There are number of values lists published on the internet, and one popular one is a list found in Brené Brown's book, Dare to Lead. Here's the list...

I thought it'd be interesting to try to map the list above to the Schwartz values framework below. You can download the Schwartz values list below for free.

Schwartz theorizes that human motivation can be distilled into a a framework of 57 individual values and 10 values themes. In short, of the thousands of words we use to describe our motivations, the broad, underlying motivation is often the same thing—thus the 57 values and 10 categories.

And, this is why comparing one value list to the Schwartz list can be insightful; you can see two things:

  1. what degree the values list is arbitrary with the individual values selected
  2. if the list is perhaps unbalanced if certain value themes are over represented

Just doing a word count between Brown's 115 values vs. Schwartz's 57 values, here's the weighting by value theme:


To get to these numbers, I had to take the broad, underlying motivation of the words Brown used and map them to the Schwartz values. For example, Brown had the words belonging, collaboration, community, connection, and teamwork on her list. I mapped these values to "sense of belonging" in the Schwartz value list.

This mapping exercise is not 100%, but it does give some directional clues. So, to respond to the two numbered bullet points above...

Is the list arbitrary? Overall, no. I think Brown did a wonderful job in capturing almost all the values that Schwartz has identified in his framework. The only values in Schwartz's list that I could not find a corresponding value for in Brown's list were:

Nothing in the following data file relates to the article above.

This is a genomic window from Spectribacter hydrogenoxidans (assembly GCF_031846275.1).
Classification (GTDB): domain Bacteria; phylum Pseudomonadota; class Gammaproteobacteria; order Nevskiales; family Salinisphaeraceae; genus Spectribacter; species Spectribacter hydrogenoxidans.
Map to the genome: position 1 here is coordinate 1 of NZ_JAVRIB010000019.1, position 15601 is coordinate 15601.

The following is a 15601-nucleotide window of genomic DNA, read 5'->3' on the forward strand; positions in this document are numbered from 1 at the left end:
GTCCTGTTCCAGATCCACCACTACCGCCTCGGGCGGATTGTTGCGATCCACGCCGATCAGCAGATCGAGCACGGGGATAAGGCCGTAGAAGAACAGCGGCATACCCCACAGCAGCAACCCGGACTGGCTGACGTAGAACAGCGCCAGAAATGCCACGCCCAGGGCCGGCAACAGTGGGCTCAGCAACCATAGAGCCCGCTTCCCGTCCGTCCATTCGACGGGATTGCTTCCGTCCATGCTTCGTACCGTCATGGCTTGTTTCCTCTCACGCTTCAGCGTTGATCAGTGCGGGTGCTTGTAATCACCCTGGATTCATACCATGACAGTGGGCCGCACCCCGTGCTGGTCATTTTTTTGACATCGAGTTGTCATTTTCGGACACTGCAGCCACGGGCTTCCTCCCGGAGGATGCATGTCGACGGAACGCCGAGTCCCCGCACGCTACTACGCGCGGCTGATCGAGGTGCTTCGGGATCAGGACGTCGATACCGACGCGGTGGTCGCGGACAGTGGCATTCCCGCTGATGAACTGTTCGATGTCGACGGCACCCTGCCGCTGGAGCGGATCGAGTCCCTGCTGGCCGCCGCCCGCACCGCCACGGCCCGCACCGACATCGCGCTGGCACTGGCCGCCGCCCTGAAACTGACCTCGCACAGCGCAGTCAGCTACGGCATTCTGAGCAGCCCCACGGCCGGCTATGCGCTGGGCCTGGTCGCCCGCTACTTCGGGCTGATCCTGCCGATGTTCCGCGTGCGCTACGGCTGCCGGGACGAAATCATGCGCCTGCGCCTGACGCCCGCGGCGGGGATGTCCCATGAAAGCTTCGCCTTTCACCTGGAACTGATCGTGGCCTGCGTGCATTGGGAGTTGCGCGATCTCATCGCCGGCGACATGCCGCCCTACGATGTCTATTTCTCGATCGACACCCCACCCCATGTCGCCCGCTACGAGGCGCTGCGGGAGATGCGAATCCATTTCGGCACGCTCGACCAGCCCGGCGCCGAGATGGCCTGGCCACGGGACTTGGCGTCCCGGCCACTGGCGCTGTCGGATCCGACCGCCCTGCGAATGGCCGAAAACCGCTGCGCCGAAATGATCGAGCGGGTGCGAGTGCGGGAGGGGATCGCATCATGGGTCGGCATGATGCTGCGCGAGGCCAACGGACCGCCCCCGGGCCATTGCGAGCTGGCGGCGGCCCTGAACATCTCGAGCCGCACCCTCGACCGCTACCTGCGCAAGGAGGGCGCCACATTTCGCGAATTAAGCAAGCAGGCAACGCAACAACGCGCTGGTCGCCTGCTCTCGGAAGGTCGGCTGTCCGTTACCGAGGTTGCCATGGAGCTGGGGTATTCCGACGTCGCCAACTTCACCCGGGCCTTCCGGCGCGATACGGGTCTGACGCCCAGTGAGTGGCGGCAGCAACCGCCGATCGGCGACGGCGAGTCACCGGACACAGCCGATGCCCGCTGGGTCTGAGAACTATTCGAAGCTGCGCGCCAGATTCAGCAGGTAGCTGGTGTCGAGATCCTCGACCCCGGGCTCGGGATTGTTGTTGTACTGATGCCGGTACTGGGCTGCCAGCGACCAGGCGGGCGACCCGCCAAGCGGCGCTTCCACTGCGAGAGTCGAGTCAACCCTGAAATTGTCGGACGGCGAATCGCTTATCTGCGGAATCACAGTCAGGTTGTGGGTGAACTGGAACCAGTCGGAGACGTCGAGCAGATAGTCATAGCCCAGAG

• Power: Preservation of my public image (protecting my "face")
  • Hedonism: Pleasure (gratification of desires)
  • Stimulation: A varied life (filled with challenge, novelty, and change)
  • Security: Cleanliness (neat, tidy)

Are the value themes in the list proportionately balanced? At a high-level, the value categories are organized in the same directional order from largest to smallest—so that's good. However, as you can see the ratios are off between the top and bottom half of the list. The bottom half of the list is almost 1 for 1, where as the top half of the list is 2 or even 3 to 1. For example, Schwartz uses 6 individual values that rollup to the achievement value theme, where as Brown uses 18.

And you might say, well so what? Why is this important? The ratios are important because when you put a list of words in front of someone, if one value theme is over represented on the list, then you may have a situation where someone is selecting more values from that theme, simply because it's represented more than the other themes on the list.

Be that as it may, Brown, has done an excellent job in advocating values development in her book Dare to Lead, and we love her for it!

If you'd like to take a personal values assessment based on the Schwartz values, you can go to Discover Your Values to take the online assessment, download the workbook, or get the card sorting game.